When an employee handbook ... isn't.
January 16, 2020 7:17 PM   Subscribe

After years of freelancing, I've just signed on as an employee at my company. The workers in my unit are currently unionizing, so my hire was (favorably and expertly) negotiated by representatives from that union. Unfortunately, it appears my employer is already violating the terms of that contract ... but the union has returned to focusing on bigger and more contentious issues affecting the whole unit, and I'm feeling a bit adrift as to my options for recourse. More details inside.

I'm in the U.S. (California).

After seven years as a freelancer/contractor, I was hired under the auspices of AB5 as a three-quarters-time employee (32h/week). The documents presented to me for review prior to signing indicated that all staff working more than 30h/week would be entitled to paid holidays. This is written into and codified in the official company employee handbook.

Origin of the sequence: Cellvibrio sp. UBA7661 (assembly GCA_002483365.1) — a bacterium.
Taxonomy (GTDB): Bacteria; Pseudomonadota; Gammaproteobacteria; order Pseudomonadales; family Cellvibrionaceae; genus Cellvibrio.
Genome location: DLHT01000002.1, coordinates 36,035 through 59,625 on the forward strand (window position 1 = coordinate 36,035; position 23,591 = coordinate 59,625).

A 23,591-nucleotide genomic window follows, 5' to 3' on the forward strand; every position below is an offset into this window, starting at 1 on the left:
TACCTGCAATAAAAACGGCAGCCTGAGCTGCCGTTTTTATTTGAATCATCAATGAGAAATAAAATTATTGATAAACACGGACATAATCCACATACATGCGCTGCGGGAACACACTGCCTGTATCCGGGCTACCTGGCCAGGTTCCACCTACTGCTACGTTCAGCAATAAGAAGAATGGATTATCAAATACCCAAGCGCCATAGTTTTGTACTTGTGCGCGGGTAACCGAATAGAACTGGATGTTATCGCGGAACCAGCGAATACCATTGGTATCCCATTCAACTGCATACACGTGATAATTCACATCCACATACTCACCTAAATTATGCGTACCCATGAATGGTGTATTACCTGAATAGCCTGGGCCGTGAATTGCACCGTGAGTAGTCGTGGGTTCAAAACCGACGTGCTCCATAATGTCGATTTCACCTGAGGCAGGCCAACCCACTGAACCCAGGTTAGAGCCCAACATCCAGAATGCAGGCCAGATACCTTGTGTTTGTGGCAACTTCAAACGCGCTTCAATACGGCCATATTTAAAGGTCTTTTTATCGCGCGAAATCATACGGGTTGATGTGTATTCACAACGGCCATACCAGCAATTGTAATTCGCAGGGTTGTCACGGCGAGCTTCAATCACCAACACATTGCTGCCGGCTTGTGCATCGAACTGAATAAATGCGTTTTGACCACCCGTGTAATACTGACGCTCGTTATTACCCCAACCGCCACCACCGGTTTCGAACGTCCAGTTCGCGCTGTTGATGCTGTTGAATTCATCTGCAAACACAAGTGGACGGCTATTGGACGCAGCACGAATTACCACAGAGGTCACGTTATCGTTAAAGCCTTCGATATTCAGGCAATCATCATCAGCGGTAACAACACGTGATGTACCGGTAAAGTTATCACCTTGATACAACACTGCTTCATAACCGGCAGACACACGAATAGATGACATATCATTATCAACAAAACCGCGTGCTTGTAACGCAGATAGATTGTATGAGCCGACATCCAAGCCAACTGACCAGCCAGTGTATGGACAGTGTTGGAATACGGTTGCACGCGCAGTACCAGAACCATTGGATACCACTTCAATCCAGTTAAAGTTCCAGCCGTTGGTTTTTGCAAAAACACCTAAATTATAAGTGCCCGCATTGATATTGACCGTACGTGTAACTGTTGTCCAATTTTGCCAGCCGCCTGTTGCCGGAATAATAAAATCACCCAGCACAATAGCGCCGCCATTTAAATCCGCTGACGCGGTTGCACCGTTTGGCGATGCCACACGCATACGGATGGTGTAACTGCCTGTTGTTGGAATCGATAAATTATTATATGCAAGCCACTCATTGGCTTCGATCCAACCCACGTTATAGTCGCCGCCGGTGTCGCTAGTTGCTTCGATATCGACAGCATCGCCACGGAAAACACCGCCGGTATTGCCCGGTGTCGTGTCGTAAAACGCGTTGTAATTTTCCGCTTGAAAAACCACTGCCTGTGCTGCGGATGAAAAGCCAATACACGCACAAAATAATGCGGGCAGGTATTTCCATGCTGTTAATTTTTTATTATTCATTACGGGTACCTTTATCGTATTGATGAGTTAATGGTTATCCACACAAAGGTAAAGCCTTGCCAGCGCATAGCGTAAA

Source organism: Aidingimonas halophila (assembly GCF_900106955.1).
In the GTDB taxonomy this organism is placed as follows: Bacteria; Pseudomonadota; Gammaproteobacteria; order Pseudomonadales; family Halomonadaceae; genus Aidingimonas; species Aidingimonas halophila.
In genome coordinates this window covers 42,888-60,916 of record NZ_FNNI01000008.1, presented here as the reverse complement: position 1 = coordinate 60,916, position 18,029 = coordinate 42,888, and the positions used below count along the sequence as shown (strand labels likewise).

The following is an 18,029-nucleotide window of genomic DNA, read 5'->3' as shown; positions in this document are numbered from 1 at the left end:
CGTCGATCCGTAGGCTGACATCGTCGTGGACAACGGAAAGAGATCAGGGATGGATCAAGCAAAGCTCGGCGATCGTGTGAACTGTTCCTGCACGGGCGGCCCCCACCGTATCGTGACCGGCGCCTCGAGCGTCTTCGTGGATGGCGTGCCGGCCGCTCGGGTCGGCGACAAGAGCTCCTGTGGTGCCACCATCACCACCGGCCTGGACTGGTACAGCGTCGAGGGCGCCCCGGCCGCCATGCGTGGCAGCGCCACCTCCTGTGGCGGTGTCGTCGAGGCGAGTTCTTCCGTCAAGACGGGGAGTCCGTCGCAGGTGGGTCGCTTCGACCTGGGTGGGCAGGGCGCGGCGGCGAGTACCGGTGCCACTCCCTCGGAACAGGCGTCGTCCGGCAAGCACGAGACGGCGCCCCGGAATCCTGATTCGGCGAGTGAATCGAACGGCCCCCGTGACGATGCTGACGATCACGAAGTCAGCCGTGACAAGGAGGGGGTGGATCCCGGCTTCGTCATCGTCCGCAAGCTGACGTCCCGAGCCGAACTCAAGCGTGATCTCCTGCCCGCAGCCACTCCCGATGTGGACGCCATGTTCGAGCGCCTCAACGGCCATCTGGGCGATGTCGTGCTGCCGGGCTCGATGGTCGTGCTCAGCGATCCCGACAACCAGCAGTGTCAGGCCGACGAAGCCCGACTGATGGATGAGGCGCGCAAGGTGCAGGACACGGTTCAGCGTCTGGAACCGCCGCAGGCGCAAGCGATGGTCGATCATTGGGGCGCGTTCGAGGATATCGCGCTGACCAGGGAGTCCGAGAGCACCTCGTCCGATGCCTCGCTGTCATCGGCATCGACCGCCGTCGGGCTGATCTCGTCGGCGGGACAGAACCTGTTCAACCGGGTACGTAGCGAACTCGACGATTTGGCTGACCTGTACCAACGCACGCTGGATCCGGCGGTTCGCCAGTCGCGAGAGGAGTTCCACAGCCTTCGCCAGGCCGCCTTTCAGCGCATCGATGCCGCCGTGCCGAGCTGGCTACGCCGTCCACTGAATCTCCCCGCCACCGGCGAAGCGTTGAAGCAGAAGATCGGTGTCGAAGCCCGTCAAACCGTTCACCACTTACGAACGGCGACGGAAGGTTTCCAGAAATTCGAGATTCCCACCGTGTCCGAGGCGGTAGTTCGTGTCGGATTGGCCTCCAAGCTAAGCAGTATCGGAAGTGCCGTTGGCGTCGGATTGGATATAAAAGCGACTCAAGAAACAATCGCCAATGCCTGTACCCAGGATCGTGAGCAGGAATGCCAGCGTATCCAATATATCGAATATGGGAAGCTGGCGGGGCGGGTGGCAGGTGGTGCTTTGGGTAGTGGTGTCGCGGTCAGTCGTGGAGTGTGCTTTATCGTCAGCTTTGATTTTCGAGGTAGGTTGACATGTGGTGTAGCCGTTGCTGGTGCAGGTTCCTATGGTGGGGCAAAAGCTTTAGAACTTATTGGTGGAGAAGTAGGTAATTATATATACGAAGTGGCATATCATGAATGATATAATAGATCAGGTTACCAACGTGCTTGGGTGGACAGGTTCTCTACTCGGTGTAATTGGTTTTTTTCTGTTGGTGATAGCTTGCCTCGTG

After the first few single-day holidays, I shot an email to HR asking about the processes for accounting for that time on a timesheet and got no response. In anticipation of the much longer holiday break (two weeks off, paid), I inquired again and was told that, in fact, the employee handbook is wrong, and I would not be entitled to any paid time off for holidays since I work fewer than 40 hours/week. (The company's standard for full-time is 40 hours - not 35, 39, only 40.)

Naturally, I asked the union to investigate and was told that the company is standing firm on this policy and refuses to honor the agreement and the employee handbook. The union has said they will raise the issue again at some point, but as of now the company is stonewalling them. The unit is also in the most contentious phase of our collective bargaining where the company is offering offensively low wages for the bargaining unit as a whole, so I understand why they don't feel the need to press on this particular case right now, especially since they just spent weeks negotiating for my position. But in the meantime, I've lost 2-3 weeks of pay and more to come for every holiday.